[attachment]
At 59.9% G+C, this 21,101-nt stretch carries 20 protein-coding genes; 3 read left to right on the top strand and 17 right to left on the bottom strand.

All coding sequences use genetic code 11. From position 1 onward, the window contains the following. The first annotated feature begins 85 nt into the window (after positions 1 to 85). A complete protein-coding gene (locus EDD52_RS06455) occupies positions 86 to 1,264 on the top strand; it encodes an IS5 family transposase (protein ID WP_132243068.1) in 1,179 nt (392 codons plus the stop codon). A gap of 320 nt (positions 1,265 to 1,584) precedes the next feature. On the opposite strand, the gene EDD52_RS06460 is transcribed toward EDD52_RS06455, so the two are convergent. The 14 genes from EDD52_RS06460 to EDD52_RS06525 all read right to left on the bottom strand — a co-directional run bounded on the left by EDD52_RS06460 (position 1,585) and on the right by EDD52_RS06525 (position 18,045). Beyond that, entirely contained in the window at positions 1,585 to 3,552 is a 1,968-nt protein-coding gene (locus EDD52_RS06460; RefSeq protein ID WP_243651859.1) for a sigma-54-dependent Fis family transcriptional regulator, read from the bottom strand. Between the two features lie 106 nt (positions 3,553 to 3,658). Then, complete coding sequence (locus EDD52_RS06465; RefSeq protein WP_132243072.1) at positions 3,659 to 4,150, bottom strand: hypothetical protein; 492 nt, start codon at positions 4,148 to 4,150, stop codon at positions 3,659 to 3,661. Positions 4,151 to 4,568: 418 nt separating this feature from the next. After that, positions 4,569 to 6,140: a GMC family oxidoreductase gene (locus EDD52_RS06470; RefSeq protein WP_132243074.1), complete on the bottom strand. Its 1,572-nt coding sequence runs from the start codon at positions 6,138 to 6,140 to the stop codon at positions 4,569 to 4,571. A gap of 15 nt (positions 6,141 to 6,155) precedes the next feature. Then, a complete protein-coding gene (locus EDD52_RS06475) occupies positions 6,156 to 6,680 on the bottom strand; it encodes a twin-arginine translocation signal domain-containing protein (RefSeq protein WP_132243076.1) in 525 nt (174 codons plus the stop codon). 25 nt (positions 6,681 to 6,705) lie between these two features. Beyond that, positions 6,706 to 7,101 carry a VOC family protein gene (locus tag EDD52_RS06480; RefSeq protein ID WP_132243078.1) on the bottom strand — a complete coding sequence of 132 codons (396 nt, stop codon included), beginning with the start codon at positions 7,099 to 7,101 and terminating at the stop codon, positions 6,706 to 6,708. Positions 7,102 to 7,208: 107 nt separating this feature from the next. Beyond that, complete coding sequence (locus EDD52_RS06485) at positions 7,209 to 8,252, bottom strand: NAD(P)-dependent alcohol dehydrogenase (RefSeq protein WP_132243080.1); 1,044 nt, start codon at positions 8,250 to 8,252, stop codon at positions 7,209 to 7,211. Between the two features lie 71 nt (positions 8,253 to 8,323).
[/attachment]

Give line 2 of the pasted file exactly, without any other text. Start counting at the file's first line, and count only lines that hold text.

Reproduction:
All coding sequences use genetic code 11. From position 1 onward, the window contains the following. The first annotated feature begins 85 nt into the window (after positions 1 to 85). A complete protein-coding gene (locus EDD52_RS06455) occupies positions 86 to 1,264 on the top strand; it encodes an IS5 family transposase (protein ID WP_132243068.1) in 1,179 nt (392 codons plus the stop codon). A gap of 320 nt (positions 1,265 to 1,584) precedes the next feature. On the opposite strand, the gene EDD52_RS06460 is transcribed toward EDD52_RS06455, so the two are convergent. The 14 genes from EDD52_RS06460 to EDD52_RS06525 all read right to left on the bottom strand — a co-directional run bounded on the left by EDD52_RS06460 (position 1,585) and on the right by EDD52_RS06525 (position 18,045). Beyond that, entirely contained in the window at positions 1,585 to 3,552 is a 1,968-nt protein-coding gene (locus EDD52_RS06460; RefSeq protein ID WP_243651859.1) for a sigma-54-dependent Fis family transcriptional regulator, read from the bottom strand. Between the two features lie 106 nt (positions 3,553 to 3,658). Then, complete coding sequence (locus EDD52_RS06465; RefSeq protein WP_132243072.1) at positions 3,659 to 4,150, bottom strand: hypothetical protein; 492 nt, start codon at positions 4,148 to 4,150, stop codon at positions 3,659 to 3,661. Positions 4,151 to 4,568: 418 nt separating this feature from the next. After that, positions 4,569 to 6,140: a GMC family oxidoreductase gene (locus EDD52_RS06470; RefSeq protein WP_132243074.1), complete on the bottom strand. Its 1,572-nt coding sequence runs from the start codon at positions 6,138 to 6,140 to the stop codon at positions 4,569 to 4,571. A gap of 15 nt (positions 6,141 to 6,155) precedes the next feature. Then, a complete protein-coding gene (locus EDD52_RS06475) occupies positions 6,156 to 6,680 on the bottom strand; it encodes a twin-arginine translocation signal domain-containing protein (RefSeq protein WP_132243076.1) in 525 nt (174 codons plus the stop codon). 25 nt (positions 6,681 to 6,705) lie between these two features. Beyond that, positions 6,706 to 7,101 carry a VOC family protein gene (locus tag EDD52_RS06480; RefSeq protein ID WP_132243078.1) on the bottom strand — a complete coding sequence of 132 codons (396 nt, stop codon included), beginning with the start codon at positions 7,099 to 7,101 and terminating at the stop codon, positions 6,706 to 6,708. Positions 7,102 to 7,208: 107 nt separating this feature from the next. Beyond that, complete coding sequence (locus EDD52_RS06485) at positions 7,209 to 8,252, bottom strand: NAD(P)-dependent alcohol dehydrogenase (RefSeq protein WP_132243080.1); 1,044 nt, start codon at positions 8,250 to 8,252, stop codon at positions 7,209 to 7,211. Between the two features lie 71 nt (positions 8,253 to 8,323).